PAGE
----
Newscasts

PNS Daily Newscast - May 23, 2019 


Unsealed warrants show more than 1,000 phone and text contacts between Michael Cohen and a Russian business post-Election Day. Also on our Thursday rundown: More teachers moonlight due to low wages. Plus, get ready for Great Lakes Restoration phase three.

Daily Newscasts

Public News Service - NY: Water

The EPA classified 200 miles of the Hudson River as a Superfund site in 1983. (brittanymoser/AdobeStock)<br />

NEW YORK — New York plans to sue the Environmental Protection Agency for giving General Electric a Certificate of Completion for its cleanup of PCBs in the upper Hudson River. The EPA said the $1.7 billion cleanup of PCBs, a suspected human carcinogen, satisfies the 2002 agreement with Gener

It has been more than three years since PFOA was found in drinking water in Hoosick Falls, N.Y. (Doug Kerr (CC BY-SA 2.0)/flickr)

ALBANY, N.Y. — Environmental groups are calling for New York State to establish very low permissible levels of some hazardous chemicals in drinking water. The state's Drinking Water Quality Council is holding meetings this afternoon in Albany, New York City and on Long Island. The council is

A groundwater sample in Hoosick Falls found PFOA at 130,000 parts per trillion. (com77380/Pixabay)

ALBANY, N.Y. – Environmental, civic and research groups are calling on New York State to set maximum levels of unregulated industrial chemicals in drinking water. More than a dozen groups have signed on to a letter asking the Department of Health and the Drinking Water Quality Council to est

Curbing nutrient pollution has reduced the size and duration of dead zones in Western Long Island Sound. (Barbara Edwards/Pixabay)

PATCHOGUE, N.Y. — A two-year study has found that seasonal levels of dissolved oxygen in parts of Long Island's Great South Bay fall too low to support sea life. Nitrogen pollution from septic systems and cesspools is the main culprit. Carl LoBue, New York Oceans Program director with The Na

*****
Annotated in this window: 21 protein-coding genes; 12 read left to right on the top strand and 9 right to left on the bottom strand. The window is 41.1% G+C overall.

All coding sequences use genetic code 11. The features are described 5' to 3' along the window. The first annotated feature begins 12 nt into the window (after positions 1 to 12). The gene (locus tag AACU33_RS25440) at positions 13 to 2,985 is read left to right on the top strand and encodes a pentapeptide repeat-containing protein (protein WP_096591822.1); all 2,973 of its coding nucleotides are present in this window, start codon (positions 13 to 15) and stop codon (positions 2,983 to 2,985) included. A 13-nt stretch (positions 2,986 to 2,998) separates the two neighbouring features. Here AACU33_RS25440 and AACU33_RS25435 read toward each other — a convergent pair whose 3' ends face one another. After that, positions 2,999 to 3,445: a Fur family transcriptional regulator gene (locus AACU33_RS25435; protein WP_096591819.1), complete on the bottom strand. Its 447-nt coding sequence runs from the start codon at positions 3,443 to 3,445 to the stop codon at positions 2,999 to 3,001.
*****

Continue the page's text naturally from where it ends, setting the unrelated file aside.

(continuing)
Sewage treatment plants are not required to remove pharmaceuticals from the water they treat. (Jim Henderson/Wikimedia Commons)

NEW YORK – A new study has found concentrations of prescription drugs in water throughout a 155-mile stretch of the Hudson River. Researchers tested water samples for 16 different pharmaceutical compounds including antibiotics, cholesterol medication and acetaminophen. According to Andrew Ju

Whales and dolphins are returning to the Long Island coast as fish populations rebound. (shadowfaxone/Pixabay)

ALBANY, N.Y. — Environmental groups say a proposal to allow oil and gas drilling off the Atlantic Coast poses real risks to New York. The Bureau of Ocean Energy Management holds a public hearing on the draft plan in Albany today. The proposal, issued by the U.S. Department of the Interior, w

The Clean Water Rule clarifies which streams and wetlands are protected by the Clean Water Act. (herbert2512/Pixabay)

NEW YORK – Environmental groups have joined with New York and nine other states in a lawsuit to end delays in implementing the Clean Water Rule. The 2015 rule clarified which small streams and wetlands are protected by the Clean Water Act. Last week, Environmental Protection Agency Adminis

Significant amounts of PCBs remain in river sediments north of the Troy Dam, environmentalists say. (U.S. Army Corps of Engineers)<br />

NEW YORK – The Environmental Protection Agency has delayed a decision on whether General Electric has properly completed its cleanup of the Hudson River. The EPA sent a letter to GE on Tuesday, saying the agency needs more time to complete its review. GE had asked the EPA for a "certificat

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